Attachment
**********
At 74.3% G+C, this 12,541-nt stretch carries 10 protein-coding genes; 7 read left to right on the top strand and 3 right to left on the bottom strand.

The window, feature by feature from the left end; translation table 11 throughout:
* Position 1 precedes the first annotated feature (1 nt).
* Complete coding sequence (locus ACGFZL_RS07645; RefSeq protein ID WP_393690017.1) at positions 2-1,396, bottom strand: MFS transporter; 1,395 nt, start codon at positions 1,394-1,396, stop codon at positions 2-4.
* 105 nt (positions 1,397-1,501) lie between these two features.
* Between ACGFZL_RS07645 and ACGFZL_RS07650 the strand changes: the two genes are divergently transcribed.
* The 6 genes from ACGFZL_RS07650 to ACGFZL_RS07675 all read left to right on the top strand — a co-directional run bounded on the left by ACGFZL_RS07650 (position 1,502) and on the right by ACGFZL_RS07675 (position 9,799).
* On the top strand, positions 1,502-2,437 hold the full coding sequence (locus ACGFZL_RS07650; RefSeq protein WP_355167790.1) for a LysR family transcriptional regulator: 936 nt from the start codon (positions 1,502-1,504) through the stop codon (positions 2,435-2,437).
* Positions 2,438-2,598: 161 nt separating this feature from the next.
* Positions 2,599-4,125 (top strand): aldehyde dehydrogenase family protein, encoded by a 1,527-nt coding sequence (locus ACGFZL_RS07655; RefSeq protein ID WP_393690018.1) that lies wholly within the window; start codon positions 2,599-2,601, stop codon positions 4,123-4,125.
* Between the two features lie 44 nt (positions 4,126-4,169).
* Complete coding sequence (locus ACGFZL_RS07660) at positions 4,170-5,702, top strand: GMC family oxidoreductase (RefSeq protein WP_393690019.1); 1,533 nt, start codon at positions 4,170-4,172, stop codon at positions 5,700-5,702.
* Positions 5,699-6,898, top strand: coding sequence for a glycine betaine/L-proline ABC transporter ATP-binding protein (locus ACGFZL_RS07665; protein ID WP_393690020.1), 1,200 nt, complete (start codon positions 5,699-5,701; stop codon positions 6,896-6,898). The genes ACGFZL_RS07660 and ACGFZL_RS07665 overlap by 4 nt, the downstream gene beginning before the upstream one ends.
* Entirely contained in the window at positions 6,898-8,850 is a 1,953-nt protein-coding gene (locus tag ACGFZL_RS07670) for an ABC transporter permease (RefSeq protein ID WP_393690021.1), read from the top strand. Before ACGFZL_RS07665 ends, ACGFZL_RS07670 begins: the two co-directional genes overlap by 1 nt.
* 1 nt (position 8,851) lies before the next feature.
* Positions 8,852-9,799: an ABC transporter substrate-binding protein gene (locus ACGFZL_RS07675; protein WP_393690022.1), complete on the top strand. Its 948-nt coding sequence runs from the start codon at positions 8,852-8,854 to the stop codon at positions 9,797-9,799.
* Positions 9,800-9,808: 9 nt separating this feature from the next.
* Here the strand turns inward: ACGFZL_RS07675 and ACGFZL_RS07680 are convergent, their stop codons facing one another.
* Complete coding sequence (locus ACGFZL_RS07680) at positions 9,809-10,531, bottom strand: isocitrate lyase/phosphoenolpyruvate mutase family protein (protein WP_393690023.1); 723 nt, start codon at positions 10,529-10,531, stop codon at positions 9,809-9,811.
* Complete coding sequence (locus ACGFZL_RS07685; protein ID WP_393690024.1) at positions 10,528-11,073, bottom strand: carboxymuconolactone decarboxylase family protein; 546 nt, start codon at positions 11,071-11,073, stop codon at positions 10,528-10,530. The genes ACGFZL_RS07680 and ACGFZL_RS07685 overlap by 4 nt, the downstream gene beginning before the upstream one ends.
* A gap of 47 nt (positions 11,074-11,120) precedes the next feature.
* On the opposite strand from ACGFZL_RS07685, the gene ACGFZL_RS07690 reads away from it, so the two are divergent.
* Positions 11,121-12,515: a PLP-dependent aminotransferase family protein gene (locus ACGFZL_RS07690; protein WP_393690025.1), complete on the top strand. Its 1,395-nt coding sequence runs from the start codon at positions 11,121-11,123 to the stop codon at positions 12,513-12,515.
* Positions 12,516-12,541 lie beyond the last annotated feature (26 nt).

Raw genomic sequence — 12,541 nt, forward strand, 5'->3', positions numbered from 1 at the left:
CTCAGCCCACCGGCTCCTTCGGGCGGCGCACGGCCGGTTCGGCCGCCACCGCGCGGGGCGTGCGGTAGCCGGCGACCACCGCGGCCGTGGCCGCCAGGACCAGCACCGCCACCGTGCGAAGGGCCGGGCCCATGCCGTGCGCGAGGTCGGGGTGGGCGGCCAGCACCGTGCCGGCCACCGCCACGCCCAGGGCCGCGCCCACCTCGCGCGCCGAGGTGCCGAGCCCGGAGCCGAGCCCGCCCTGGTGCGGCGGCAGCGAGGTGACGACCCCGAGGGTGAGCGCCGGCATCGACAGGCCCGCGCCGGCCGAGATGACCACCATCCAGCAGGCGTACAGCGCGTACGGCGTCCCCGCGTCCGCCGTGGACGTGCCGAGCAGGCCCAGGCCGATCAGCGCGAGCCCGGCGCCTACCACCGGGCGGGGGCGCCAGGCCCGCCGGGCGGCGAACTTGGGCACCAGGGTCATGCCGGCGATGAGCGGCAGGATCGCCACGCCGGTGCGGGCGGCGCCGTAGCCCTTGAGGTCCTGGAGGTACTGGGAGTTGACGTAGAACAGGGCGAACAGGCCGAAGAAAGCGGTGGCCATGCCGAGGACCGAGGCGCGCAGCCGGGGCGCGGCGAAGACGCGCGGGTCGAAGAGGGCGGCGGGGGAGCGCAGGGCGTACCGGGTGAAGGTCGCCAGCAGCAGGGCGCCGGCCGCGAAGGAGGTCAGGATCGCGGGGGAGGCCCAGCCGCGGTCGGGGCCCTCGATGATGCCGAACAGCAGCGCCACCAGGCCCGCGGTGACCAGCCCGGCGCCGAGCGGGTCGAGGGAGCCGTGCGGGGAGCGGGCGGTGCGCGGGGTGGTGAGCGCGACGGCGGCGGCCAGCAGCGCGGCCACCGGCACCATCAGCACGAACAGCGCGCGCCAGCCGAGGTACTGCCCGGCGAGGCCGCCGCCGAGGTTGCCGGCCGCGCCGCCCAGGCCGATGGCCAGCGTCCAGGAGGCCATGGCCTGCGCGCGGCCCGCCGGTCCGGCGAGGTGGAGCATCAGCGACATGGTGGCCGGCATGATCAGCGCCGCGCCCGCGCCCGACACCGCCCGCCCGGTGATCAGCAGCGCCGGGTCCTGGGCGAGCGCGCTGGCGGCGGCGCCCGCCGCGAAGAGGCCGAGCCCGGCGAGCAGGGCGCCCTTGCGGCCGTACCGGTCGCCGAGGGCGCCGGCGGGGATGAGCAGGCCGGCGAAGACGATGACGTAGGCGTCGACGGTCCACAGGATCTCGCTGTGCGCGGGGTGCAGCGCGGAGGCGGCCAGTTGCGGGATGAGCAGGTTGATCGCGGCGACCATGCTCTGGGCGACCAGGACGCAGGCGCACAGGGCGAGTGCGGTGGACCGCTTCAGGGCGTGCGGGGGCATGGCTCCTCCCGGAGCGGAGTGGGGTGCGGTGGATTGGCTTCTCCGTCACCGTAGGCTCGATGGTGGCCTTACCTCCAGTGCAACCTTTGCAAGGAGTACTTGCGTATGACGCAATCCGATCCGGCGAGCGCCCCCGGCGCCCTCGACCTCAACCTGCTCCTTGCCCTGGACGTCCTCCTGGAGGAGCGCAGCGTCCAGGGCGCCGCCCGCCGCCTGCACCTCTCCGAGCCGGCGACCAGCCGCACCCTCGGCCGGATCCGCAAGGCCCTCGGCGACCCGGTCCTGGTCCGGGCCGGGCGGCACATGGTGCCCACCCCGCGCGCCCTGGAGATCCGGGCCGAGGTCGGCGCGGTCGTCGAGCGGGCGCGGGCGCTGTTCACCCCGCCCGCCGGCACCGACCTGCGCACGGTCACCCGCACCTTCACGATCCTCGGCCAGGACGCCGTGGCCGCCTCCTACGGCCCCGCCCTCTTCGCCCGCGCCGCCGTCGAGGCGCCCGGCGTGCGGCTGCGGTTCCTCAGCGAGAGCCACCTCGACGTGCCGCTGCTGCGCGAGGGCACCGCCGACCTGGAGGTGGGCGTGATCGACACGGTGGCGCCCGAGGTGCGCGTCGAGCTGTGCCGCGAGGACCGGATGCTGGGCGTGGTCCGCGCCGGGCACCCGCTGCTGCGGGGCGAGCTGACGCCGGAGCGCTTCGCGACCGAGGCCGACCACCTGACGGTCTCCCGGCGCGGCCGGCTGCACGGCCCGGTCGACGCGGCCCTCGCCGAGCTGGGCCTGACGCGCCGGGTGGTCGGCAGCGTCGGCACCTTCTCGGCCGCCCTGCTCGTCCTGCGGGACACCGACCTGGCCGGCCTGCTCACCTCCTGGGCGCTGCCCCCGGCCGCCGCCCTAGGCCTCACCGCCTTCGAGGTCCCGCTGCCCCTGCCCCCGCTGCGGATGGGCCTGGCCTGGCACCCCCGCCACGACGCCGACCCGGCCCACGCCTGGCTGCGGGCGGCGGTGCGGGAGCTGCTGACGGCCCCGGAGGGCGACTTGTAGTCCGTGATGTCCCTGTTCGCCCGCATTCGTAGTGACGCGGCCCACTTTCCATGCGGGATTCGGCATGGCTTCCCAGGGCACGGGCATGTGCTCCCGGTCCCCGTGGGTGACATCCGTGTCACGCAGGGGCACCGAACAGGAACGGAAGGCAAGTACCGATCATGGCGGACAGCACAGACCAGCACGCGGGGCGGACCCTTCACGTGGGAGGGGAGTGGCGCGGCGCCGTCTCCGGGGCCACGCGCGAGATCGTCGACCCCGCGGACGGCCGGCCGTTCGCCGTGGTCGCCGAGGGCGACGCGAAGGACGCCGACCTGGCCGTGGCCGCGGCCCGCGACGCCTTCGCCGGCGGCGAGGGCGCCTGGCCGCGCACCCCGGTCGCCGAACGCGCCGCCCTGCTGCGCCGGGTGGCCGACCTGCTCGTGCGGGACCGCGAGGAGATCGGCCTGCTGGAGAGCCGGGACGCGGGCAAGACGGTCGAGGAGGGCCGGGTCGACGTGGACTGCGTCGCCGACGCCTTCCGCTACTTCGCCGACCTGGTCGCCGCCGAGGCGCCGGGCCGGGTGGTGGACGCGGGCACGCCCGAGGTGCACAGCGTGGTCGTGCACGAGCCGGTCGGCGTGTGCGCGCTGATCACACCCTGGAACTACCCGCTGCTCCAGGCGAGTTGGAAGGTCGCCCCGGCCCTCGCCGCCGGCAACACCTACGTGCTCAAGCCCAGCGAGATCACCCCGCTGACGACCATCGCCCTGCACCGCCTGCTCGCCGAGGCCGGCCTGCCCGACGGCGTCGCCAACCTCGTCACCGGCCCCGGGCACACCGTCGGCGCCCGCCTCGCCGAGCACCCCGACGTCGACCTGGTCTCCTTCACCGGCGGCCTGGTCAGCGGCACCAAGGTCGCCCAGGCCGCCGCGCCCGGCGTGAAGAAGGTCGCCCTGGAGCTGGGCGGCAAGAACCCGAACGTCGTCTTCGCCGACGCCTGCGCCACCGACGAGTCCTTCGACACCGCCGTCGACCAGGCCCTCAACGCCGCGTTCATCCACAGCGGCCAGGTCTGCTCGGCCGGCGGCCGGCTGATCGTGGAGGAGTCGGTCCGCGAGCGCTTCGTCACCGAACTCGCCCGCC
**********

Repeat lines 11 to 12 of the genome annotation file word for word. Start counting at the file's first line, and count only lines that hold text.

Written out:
* Between the two features lie 44 nt (positions 4,126-4,169).
* Complete coding sequence (locus ACGFZL_RS07660) at positions 4,170-5,702, top strand: GMC family oxidoreductase (RefSeq protein WP_393690019.1); 1,533 nt, start codon at positions 4,170-4,172, stop codon at positions 5,700-5,702.